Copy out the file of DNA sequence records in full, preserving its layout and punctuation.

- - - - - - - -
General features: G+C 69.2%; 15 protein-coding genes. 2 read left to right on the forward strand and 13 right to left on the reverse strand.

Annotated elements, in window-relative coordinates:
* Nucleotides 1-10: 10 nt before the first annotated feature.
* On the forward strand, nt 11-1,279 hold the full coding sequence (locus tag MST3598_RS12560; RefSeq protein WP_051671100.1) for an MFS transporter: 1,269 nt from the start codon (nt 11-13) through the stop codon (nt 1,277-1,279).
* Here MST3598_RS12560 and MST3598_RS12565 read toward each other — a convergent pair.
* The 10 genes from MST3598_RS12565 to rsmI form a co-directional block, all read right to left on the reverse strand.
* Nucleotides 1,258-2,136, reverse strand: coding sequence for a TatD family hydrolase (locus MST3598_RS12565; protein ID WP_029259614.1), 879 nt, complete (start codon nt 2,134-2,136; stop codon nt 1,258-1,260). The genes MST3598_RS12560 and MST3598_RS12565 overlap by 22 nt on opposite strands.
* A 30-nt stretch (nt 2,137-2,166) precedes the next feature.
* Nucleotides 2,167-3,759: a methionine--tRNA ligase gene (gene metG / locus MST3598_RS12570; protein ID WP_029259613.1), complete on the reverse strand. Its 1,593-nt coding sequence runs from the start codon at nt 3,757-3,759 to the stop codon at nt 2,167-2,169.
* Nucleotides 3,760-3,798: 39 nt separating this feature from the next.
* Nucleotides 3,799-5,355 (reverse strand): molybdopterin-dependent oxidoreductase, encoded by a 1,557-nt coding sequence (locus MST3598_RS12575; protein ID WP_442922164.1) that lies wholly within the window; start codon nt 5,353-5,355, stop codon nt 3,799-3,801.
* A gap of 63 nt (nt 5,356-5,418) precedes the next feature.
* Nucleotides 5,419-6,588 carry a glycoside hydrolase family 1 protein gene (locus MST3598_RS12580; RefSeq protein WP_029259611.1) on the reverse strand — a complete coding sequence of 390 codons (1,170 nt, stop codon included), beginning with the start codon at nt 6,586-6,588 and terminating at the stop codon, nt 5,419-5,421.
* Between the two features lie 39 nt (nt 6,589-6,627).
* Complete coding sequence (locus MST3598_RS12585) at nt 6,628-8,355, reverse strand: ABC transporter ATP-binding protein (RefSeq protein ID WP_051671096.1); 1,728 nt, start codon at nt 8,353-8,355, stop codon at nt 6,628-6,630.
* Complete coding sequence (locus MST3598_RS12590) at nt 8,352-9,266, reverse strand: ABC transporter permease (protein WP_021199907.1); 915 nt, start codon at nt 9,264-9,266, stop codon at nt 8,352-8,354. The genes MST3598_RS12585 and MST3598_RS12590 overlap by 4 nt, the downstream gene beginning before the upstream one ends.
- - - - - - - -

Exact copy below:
General features: G+C 69.2%; 15 protein-coding genes. 2 read left to right on the forward strand and 13 right to left on the reverse strand.

Annotated elements, in window-relative coordinates:
* Nucleotides 1-10: 10 nt before the first annotated feature.
* On the forward strand, nt 11-1,279 hold the full coding sequence (locus tag MST3598_RS12560; RefSeq protein WP_051671100.1) for an MFS transporter: 1,269 nt from the start codon (nt 11-13) through the stop codon (nt 1,277-1,279).
* Here MST3598_RS12560 and MST3598_RS12565 read toward each other — a convergent pair.
* The 10 genes from MST3598_RS12565 to rsmI form a co-directional block, all read right to left on the reverse strand.
* Nucleotides 1,258-2,136, reverse strand: coding sequence for a TatD family hydrolase (locus MST3598_RS12565; protein ID WP_029259614.1), 879 nt, complete (start codon nt 2,134-2,136; stop codon nt 1,258-1,260). The genes MST3598_RS12560 and MST3598_RS12565 overlap by 22 nt on opposite strands.
* A 30-nt stretch (nt 2,137-2,166) precedes the next feature.
* Nucleotides 2,167-3,759: a methionine--tRNA ligase gene (gene metG / locus MST3598_RS12570; protein ID WP_029259613.1), complete on the reverse strand. Its 1,593-nt coding sequence runs from the start codon at nt 3,757-3,759 to the stop codon at nt 2,167-2,169.
* Nucleotides 3,760-3,798: 39 nt separating this feature from the next.
* Nucleotides 3,799-5,355 (reverse strand): molybdopterin-dependent oxidoreductase, encoded by a 1,557-nt coding sequence (locus MST3598_RS12575; protein ID WP_442922164.1) that lies wholly within the window; start codon nt 5,353-5,355, stop codon nt 3,799-3,801.
* A gap of 63 nt (nt 5,356-5,418) precedes the next feature.
* Nucleotides 5,419-6,588 carry a glycoside hydrolase family 1 protein gene (locus MST3598_RS12580; RefSeq protein WP_029259611.1) on the reverse strand — a complete coding sequence of 390 codons (1,170 nt, stop codon included), beginning with the start codon at nt 6,586-6,588 and terminating at the stop codon, nt 5,419-5,421.
* Between the two features lie 39 nt (nt 6,589-6,627).
* Complete coding sequence (locus MST3598_RS12585) at nt 6,628-8,355, reverse strand: ABC transporter ATP-binding protein (RefSeq protein ID WP_051671096.1); 1,728 nt, start codon at nt 8,353-8,355, stop codon at nt 6,628-6,630.
* Complete coding sequence (locus MST3598_RS12590) at nt 8,352-9,266, reverse strand: ABC transporter permease (protein WP_021199907.1); 915 nt, start codon at nt 9,264-9,266, stop codon at nt 8,352-8,354. The genes MST3598_RS12585 and MST3598_RS12590 overlap by 4 nt, the downstream gene beginning before the upstream one ends.